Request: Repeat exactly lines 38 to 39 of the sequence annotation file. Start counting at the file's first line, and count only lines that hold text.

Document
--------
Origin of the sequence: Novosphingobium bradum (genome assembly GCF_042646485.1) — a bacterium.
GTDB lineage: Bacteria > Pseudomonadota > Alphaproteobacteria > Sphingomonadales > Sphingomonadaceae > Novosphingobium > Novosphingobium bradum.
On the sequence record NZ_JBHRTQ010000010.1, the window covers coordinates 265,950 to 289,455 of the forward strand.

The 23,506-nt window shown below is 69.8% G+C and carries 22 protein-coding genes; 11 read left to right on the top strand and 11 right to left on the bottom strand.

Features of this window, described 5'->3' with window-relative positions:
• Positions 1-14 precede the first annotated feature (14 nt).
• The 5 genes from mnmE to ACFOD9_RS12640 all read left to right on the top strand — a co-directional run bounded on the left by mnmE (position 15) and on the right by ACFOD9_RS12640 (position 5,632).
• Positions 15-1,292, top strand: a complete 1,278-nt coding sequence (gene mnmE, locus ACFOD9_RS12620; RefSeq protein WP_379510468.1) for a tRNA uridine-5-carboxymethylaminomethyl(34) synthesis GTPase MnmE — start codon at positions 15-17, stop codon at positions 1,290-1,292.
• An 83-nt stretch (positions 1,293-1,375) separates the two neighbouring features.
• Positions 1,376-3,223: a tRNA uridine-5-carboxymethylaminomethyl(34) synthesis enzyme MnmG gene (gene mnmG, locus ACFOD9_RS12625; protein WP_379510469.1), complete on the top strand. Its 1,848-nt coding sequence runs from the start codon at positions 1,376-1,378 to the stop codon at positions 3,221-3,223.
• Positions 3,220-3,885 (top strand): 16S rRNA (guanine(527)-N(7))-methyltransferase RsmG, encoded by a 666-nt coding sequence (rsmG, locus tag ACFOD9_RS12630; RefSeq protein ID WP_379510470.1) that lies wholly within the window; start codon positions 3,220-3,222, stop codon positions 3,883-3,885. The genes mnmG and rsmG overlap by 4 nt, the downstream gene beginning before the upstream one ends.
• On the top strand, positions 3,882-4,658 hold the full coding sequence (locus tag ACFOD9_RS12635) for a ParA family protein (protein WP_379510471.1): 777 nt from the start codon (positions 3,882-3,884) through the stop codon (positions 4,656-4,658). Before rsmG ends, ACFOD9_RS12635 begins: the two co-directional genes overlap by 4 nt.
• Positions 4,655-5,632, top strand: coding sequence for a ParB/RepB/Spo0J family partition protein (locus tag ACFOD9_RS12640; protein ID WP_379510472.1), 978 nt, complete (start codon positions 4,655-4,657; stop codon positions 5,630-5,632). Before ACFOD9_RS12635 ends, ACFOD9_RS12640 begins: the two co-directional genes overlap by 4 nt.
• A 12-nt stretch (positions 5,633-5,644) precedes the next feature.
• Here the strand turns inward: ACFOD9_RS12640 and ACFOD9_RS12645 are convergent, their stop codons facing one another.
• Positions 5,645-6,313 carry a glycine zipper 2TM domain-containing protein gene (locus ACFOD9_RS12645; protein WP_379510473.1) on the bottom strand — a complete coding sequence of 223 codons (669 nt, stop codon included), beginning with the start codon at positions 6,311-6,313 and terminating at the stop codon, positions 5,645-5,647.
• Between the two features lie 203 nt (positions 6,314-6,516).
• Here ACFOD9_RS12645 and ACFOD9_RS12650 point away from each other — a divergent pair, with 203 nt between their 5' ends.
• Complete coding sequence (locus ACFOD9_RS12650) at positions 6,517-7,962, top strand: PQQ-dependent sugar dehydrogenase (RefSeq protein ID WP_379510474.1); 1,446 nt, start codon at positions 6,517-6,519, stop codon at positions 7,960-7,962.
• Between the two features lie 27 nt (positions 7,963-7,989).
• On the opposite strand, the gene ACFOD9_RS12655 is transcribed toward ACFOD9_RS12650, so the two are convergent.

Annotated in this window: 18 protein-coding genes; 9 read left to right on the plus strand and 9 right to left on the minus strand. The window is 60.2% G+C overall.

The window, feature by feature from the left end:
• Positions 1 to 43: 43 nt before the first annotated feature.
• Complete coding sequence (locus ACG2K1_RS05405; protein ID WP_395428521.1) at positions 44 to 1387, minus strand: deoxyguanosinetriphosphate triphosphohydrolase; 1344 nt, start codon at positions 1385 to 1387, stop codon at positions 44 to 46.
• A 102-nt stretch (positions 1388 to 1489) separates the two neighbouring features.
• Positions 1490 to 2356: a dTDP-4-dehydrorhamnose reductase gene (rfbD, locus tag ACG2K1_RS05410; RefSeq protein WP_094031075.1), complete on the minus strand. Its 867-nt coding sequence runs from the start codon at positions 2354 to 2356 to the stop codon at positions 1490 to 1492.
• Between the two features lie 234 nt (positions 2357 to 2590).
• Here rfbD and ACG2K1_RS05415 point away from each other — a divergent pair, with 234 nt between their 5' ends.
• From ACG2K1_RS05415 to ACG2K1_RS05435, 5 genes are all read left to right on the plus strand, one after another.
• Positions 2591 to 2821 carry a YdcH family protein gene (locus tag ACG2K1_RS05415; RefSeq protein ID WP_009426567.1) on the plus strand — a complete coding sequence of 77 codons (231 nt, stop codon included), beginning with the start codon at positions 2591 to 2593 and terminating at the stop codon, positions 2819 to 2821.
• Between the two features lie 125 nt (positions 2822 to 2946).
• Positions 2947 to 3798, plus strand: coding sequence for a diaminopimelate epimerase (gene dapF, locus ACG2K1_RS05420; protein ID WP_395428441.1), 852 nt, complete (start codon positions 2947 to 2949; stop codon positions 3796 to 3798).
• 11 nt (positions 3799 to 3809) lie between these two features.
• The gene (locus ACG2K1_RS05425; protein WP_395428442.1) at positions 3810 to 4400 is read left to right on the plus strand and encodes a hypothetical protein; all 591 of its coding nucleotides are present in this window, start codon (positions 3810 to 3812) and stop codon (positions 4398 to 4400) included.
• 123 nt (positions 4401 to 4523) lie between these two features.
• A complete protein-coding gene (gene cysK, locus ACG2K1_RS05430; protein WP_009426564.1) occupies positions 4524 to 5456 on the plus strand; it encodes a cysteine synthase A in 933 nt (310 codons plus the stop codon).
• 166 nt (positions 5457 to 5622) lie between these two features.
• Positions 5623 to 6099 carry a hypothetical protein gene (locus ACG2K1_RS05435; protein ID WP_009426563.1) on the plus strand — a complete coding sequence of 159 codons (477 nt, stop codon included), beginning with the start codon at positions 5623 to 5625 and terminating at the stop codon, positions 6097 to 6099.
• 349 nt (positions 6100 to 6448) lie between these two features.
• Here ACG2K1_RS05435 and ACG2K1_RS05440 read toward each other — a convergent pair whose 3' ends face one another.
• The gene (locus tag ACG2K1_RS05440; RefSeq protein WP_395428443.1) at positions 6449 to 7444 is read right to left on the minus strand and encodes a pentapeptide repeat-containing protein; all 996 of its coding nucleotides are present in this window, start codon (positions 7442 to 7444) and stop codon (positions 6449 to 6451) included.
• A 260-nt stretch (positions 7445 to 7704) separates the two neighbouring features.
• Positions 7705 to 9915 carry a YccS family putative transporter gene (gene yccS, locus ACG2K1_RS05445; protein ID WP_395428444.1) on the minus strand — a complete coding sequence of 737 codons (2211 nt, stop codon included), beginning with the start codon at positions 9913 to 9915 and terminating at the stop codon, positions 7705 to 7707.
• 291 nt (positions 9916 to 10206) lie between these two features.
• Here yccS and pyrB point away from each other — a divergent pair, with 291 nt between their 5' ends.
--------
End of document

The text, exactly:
• 166 nt (positions 5457 to 5622) lie between these two features.
• Positions 5623 to 6099 carry a hypothetical protein gene (locus ACG2K1_RS05435; protein ID WP_009426563.1) on the plus strand — a complete coding sequence of 159 codons (477 nt, stop codon included), beginning with the start codon at positions 5623 to 5625 and terminating at the stop codon, positions 6097 to 6099.